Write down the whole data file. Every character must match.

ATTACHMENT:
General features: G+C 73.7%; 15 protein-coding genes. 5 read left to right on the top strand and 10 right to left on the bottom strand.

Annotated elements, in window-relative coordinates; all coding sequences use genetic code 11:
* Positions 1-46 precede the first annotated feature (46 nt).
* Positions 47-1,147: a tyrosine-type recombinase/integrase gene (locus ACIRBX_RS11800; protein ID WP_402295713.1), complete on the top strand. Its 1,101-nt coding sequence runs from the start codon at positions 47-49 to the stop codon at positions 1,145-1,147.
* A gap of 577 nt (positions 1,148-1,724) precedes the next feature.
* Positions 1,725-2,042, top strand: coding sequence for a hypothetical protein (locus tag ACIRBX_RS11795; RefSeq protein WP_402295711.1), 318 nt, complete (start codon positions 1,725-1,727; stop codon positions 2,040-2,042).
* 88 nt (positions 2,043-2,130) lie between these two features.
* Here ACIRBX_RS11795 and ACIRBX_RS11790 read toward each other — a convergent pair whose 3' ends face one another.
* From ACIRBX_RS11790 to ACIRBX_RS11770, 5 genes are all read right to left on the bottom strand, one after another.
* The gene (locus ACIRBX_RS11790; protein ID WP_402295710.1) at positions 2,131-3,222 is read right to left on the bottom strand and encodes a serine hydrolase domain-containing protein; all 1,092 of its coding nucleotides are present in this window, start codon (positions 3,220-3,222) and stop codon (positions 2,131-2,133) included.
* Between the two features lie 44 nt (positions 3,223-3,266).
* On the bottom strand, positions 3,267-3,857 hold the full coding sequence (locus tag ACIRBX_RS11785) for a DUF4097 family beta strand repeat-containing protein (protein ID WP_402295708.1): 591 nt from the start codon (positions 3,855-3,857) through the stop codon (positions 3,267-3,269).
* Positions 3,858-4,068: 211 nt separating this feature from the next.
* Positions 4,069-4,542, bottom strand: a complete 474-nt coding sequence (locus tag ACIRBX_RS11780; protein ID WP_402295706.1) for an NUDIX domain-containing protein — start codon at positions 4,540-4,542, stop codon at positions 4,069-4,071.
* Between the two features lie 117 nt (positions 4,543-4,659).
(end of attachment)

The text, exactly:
General features: G+C 73.7%; 15 protein-coding genes. 5 read left to right on the top strand and 10 right to left on the bottom strand.

Annotated elements, in window-relative coordinates; all coding sequences use genetic code 11:
* Positions 1-46 precede the first annotated feature (46 nt).
* Positions 47-1,147: a tyrosine-type recombinase/integrase gene (locus ACIRBX_RS11800; protein ID WP_402295713.1), complete on the top strand. Its 1,101-nt coding sequence runs from the start codon at positions 47-49 to the stop codon at positions 1,145-1,147.
* A gap of 577 nt (positions 1,148-1,724) precedes the next feature.
* Positions 1,725-2,042, top strand: coding sequence for a hypothetical protein (locus tag ACIRBX_RS11795; RefSeq protein WP_402295711.1), 318 nt, complete (start codon positions 1,725-1,727; stop codon positions 2,040-2,042).
* 88 nt (positions 2,043-2,130) lie between these two features.
* Here ACIRBX_RS11795 and ACIRBX_RS11790 read toward each other — a convergent pair whose 3' ends face one another.
* From ACIRBX_RS11790 to ACIRBX_RS11770, 5 genes are all read right to left on the bottom strand, one after another.
* The gene (locus ACIRBX_RS11790; protein ID WP_402295710.1) at positions 2,131-3,222 is read right to left on the bottom strand and encodes a serine hydrolase domain-containing protein; all 1,092 of its coding nucleotides are present in this window, start codon (positions 3,220-3,222) and stop codon (positions 2,131-2,133) included.
* Between the two features lie 44 nt (positions 3,223-3,266).
* On the bottom strand, positions 3,267-3,857 hold the full coding sequence (locus tag ACIRBX_RS11785) for a DUF4097 family beta strand repeat-containing protein (protein ID WP_402295708.1): 591 nt from the start codon (positions 3,855-3,857) through the stop codon (positions 3,267-3,269).
* Positions 3,858-4,068: 211 nt separating this feature from the next.
* Positions 4,069-4,542, bottom strand: a complete 474-nt coding sequence (locus tag ACIRBX_RS11780; protein ID WP_402295706.1) for an NUDIX domain-containing protein — start codon at positions 4,540-4,542, stop codon at positions 4,069-4,071.
* Between the two features lie 117 nt (positions 4,543-4,659).